VIDEO: Torn Space Theater presents Rhapsody
Shot by Danielle Lutz, Jake Piskor & David Seifert
Audio Production: Jake Piskor
Video Editor: David Seifert
Music: Make a Life by Nick Jaina
Created in partnership with Hilbert College
By Torn Space Theater in collaboration with Flatsitter
By Dan Shanahan and Melissa Meola
Director: Dan Shanahan
Cast: Bonnie Jean Taylor, Diane Gaidry, Dechen Dolkar
Torn Space artistic director Dan Shanahan continues to experiment with theater and performance expectation, fluidity, and form with this month’s production, Rhapsody.
“We’re going to be focusing on a central female character who is experiencing an intense period of grief, and we view the character in different moments as she encounters her grief, comes to understand it, accepts it, and then is brought to a period of transcendence,” explains Shanahan. “We’re fracturing the character into three distinct parts and each is played by a different actress.”
As with his site-specific pieces, Shanahan began this project with a concept—this past summer, it was Burden, also the title—and then seeks text to support it. “Krzysztof Kieslowski’s film, Blue, was a really good example, but it could go in many directions to stay within the context of the theme,” says Shanahan. “It’s part of a trilogy [the subsequent films are White and Red, the colors of the French flag, in order], but we never had the intention of staging all three films, just doing Blue or parts of Blue on stage.” (The piece is called Rhapsody because Torn Space is constructing an original piece using the same universal themes.)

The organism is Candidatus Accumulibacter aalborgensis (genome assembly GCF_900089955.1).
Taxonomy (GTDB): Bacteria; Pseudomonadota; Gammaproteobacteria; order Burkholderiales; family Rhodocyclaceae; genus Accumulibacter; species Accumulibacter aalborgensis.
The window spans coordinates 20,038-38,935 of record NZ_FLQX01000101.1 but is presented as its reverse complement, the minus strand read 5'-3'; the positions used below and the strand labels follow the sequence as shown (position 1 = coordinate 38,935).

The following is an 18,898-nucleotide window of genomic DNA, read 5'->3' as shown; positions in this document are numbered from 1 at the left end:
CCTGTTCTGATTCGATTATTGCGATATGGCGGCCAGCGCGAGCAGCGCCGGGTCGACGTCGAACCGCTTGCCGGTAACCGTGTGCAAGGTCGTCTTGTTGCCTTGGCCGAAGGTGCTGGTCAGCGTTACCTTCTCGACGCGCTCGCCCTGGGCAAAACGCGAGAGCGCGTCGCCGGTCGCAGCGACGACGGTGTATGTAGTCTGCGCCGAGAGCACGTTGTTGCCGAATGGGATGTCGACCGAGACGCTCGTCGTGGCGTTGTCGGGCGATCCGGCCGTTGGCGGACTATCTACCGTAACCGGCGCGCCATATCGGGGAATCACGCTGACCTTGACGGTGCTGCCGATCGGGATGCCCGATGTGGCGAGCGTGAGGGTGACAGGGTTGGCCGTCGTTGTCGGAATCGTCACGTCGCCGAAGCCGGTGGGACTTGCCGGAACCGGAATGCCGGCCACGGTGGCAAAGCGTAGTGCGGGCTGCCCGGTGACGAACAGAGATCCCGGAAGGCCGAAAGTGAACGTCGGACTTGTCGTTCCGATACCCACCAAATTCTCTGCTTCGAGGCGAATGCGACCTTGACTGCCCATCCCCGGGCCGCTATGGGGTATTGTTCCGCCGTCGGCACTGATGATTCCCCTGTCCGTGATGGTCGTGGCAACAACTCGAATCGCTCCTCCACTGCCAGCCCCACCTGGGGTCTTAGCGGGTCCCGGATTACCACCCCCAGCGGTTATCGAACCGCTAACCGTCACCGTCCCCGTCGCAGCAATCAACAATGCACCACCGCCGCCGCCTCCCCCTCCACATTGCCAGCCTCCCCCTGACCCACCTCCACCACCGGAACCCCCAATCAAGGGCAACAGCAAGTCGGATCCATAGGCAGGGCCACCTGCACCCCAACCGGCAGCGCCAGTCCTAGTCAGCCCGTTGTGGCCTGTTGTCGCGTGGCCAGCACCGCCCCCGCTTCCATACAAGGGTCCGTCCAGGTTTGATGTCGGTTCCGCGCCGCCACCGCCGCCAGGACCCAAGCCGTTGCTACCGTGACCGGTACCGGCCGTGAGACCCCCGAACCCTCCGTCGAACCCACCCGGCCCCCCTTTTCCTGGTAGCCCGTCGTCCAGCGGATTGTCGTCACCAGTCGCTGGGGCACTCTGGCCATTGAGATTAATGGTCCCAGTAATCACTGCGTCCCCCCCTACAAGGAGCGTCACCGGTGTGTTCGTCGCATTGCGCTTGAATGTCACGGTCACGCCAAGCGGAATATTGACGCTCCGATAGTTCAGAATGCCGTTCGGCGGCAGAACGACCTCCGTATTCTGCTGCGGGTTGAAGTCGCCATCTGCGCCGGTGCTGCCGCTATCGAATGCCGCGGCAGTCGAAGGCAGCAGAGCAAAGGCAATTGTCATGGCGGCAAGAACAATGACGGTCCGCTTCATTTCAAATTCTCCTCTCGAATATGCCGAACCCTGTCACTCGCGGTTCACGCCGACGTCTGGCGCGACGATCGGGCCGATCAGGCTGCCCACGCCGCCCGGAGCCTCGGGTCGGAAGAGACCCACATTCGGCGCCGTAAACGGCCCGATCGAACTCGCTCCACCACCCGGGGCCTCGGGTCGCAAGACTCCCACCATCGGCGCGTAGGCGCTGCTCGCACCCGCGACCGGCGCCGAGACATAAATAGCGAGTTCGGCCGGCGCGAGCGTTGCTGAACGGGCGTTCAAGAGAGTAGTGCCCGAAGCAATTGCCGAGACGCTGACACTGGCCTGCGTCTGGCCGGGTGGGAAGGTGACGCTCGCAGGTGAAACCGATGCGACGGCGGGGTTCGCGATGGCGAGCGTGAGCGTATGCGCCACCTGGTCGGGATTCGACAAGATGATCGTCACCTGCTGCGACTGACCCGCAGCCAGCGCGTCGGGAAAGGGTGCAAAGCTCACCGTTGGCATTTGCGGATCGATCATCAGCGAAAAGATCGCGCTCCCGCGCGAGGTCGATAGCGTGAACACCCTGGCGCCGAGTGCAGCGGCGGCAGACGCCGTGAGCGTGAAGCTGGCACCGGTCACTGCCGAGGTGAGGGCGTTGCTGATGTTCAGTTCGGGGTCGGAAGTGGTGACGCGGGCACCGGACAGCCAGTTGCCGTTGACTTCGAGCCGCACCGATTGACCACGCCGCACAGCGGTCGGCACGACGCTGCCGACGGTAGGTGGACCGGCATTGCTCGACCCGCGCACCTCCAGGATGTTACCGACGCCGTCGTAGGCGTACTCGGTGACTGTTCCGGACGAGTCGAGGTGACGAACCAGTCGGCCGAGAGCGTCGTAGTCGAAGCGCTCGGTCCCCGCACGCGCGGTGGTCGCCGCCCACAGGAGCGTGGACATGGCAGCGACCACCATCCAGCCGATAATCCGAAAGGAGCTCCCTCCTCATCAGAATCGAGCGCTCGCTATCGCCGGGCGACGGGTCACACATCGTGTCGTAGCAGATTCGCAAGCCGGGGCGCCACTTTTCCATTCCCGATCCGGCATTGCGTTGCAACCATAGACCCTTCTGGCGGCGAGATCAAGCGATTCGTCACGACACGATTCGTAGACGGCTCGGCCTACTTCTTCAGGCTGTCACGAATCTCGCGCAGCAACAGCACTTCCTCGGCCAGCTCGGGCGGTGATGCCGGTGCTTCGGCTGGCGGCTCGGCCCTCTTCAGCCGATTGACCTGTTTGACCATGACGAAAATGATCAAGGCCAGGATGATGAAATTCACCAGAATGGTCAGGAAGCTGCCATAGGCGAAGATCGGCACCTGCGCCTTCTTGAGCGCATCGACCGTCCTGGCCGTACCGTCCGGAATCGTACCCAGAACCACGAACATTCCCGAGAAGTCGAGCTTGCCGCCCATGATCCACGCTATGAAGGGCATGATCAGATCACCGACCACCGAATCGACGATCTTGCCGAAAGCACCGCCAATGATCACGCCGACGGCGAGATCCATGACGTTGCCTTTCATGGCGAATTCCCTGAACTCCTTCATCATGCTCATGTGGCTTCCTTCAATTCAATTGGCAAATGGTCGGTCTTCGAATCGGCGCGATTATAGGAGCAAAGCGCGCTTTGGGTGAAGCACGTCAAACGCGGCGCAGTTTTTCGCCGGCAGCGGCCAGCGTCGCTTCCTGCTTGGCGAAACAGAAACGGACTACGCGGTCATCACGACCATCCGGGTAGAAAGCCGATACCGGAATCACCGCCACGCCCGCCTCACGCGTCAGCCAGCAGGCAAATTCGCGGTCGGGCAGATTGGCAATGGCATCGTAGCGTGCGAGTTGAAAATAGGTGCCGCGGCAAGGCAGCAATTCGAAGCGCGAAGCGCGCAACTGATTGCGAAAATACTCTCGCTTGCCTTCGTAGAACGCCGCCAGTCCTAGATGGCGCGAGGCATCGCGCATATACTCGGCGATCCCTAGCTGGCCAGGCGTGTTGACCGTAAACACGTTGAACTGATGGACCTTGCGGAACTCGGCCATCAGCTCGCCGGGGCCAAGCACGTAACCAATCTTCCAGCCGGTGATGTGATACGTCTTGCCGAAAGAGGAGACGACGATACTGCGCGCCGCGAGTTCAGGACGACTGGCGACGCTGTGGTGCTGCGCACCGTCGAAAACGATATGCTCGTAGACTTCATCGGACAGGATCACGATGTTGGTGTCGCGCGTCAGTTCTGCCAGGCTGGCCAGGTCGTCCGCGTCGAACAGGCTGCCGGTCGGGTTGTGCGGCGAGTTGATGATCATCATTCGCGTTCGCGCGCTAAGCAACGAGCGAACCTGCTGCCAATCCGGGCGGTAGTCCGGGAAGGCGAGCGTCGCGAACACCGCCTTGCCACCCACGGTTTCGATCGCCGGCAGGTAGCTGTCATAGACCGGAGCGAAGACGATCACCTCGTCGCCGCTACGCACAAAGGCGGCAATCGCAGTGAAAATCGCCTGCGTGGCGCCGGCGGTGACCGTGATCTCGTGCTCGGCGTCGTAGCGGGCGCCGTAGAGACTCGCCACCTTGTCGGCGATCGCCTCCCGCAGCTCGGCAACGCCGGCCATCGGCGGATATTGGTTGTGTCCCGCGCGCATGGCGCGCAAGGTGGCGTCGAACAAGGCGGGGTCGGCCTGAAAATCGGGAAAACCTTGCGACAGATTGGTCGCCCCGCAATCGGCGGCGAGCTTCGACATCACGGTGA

Also like the Silo City pieces, this event will be a performance installation, though onsite at the Adam Mickiewicz Library & Dramatic Circle. “We’ve constructed a series of small rooms that are part of a larger square—like a rat maze—and the audience enters the piece in groups of two or four, and experiences a series of scenes that last between five and seven minutes. The entire piece lasts approximately sixty minutes,” Shanahan previews. “As the audience progresses, they are experiencing various moments within the time this woman’s experiencing this grief. The audience doesn’t interact with the actresses or the performance; they are voyeuristically participating in the world. Specific light and video will instruct the audience where to sit and move, so they have a clear understanding of how to progress through this piece.”
Frequent Torn Space collaborator Brian Milbrand’s video will be projected onto fabric walls to offer a more layered experience, and Torn Space also joined forces with Flatsitter, a virtual reality company whose contribution will allow audience members to have 360-degree field of vision in two of the rooms. And stage design by Kristina Siegel also factored heavily into the process, says Shanahan.
“We’ll be doing this for much smaller groups, total thirty-five to forty per night, because of the nature of the experience,” says Shanahan. “It’ll be extremely interesting to have an even more intimate relationship between spectator and performance, and it’ll be in two ways—going in with a small group and having closer interaction with the performers, and even more intimate when you bring in the virtual reality world. That becomes one of the main themes of the project, the relationship between performer and audience.”
See Rhapsody November 4–27 at Torn Space (tornspacetheater.com, 812-5733).